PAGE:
Comparison and contrasting of the models

Research focused on comparing and contrasting theories of health-related behaviour change assesses the utility of those theories to advancing understanding of behaviour change processes. The two theoretical models outlined above show a number of similarities and differences. Several observations can be made in comparing the similarities of the models. First, CSM-SR and TRA are both social cognitive models concerned with how cognitive determinants are influencing each other in the regulation of behaviour and how these are applied to the understanding of health behaviours. Second, some constructs are common to both models, for example both CSM-SR and TRA are interested in how social-cognitive representations of health threat can motivate an individual to comply with his/her recommended treatment to avoid an adverse health outcome. Third, the models are used to analyse the influence of perceived factors external to individual on clinical-related behaviour. Moreover, both models explain behaviour change in terms of modifiable variables and support the importance of symptom attribution (Waller, 2006). Forth, CSM-SR and TRA are based on dynamic causal processes. In the CSM-SR, the individual regulates the interactions representations, coping mechanism and appraisal in an attempt to maintain coherence among them. In the TRA framework, changes in attitudes are influenced by changes in behavioural beliefs which ultimately produces changes in behaviour (Sutton, 2001). Lastly, both theories are used in developing intervention strategies, for example, related to help-seeking behaviour, by targeting modifiable variables (Waller, 2006).

In contrasting the TRA and CSM-SR theoretical basis, the CSM-SR proposes that for a better understanding of individual’s behavioural adherence, the researcher needs to make reference to individual’s attitudes toward the threatening condition. In contrast, TRA proposes that the motivation needs to be understood through individual’s attitude toward the action of going to the appointment/ treatment (Orbell et al., 2006). The CSM-SR emphasizes the importance of assessment of the likelihood of adherence through the evaluation of illness beliefs constructs (i.e. identity, timeline, cause, consequences, and cure/control), while in the TRA model only a single attitude is used to evaluate outcomes. Another distinctive contrast between the two models lies within the constructs of the framework. While the CSM-SR takes account of the impact of emotional variables, the TRA is almost entirely rational and does not account for emotional factors. Another aspect is that CSM-SR does not take account of the social influences that might shape illness beliefs or decision-making process, which is assessed by the TRA framework through subjective norms factor.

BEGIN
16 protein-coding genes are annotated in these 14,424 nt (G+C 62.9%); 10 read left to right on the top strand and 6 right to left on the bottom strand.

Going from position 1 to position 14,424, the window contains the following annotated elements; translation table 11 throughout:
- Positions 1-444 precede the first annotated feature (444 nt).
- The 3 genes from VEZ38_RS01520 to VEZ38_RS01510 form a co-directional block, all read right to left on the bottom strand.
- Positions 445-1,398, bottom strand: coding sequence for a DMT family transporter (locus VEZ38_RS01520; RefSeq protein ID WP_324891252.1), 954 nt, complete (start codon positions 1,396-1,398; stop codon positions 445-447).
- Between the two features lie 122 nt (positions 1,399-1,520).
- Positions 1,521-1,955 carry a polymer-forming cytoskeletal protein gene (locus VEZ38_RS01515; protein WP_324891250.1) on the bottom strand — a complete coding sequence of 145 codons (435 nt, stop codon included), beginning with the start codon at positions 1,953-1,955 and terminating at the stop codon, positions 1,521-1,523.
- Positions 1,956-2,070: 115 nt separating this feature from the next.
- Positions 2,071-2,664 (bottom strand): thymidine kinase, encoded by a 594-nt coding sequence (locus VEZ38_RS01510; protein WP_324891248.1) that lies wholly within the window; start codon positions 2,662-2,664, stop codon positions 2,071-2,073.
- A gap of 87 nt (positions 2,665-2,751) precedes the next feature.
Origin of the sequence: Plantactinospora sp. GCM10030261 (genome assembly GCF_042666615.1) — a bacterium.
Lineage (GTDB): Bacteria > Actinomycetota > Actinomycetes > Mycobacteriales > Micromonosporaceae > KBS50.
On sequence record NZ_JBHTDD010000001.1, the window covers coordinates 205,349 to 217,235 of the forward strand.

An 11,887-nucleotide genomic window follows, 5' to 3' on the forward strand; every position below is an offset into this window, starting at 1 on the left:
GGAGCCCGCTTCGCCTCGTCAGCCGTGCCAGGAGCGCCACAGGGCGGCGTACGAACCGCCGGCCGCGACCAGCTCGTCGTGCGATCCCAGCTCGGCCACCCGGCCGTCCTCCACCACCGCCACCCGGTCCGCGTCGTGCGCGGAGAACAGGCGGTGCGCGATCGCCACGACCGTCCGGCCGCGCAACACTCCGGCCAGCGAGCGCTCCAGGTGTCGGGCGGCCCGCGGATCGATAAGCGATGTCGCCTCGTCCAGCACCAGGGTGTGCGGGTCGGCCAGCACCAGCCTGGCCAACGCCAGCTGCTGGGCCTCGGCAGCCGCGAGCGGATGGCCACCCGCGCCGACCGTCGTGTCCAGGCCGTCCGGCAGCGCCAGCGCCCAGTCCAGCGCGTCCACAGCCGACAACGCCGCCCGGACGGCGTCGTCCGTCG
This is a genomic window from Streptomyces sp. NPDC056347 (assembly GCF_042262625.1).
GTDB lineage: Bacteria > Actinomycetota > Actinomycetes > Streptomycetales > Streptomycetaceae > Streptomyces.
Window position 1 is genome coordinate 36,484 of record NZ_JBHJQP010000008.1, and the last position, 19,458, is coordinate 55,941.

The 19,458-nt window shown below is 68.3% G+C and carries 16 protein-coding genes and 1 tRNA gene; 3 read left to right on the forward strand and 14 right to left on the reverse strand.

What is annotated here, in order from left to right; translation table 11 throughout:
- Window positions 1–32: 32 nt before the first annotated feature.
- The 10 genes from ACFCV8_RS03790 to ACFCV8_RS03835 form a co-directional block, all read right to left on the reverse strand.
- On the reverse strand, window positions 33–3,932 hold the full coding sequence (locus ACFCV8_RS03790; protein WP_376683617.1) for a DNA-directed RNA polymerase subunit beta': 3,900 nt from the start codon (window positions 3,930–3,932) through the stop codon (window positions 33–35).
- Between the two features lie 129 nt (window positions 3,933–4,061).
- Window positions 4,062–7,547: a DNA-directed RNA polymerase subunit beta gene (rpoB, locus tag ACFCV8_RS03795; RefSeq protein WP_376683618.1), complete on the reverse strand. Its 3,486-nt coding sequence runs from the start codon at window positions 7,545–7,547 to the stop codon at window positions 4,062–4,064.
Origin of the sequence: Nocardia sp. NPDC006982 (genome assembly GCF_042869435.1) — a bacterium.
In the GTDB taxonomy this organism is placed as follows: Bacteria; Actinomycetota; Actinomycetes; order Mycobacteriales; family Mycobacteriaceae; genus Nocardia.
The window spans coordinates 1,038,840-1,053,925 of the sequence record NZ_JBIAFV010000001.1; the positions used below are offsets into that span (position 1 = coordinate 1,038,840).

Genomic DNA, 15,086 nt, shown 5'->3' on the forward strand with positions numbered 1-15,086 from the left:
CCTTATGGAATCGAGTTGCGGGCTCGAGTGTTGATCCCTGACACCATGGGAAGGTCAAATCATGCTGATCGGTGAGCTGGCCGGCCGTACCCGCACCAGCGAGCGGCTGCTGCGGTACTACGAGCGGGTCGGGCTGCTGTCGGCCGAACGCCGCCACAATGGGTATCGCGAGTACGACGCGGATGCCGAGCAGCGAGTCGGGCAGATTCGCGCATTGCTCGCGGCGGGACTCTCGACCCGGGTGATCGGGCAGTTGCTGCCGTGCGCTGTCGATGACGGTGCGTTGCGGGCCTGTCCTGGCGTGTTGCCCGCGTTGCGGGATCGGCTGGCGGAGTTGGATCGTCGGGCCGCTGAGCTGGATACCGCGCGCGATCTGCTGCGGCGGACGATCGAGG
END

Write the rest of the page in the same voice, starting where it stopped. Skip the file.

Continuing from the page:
The models also differ in the way they are applied in research literature. The cognitive and emotional constructs of CSM-RS were designed specifically for understanding illness perception and adherence. (Leventhal et al., 1992). By contrast, TRA was designed to predict volitional behaviours, thus it can be applied to various behaviours, for example information technology (Mishra et al., 2014), software piracy (Aleassa et al., 2010), cyberbullying (Doane et al., 2014), hazing (Richardson et al., 2012), and domestic violence (Sulak et al., 2014).

Looking at the differences in measuring the components of the models, CSM-SR uses a well-validated set of constructs developed by Weinman and colleagues (Weinman, Petrie, Moss-morris, & Horne, 1996). In contrast, the TRA models do not have a method per sei to measure its constructs. Thus, Ajzen & Fishbein (1980) provides an extensive details of the constructs for research to develop theory own measures.

In conclusion, the TRA and CSM-SR are both social cognitive model and their design is based on interpretation of cognitive factors in relation to behaviour change and each of them have their own weaknesses and strengths. Their contribution is significant and productive in the research literature because researchers can explore and test the theories to increases the understanding of health-related behaviours and help in the development of behaviour change interventions.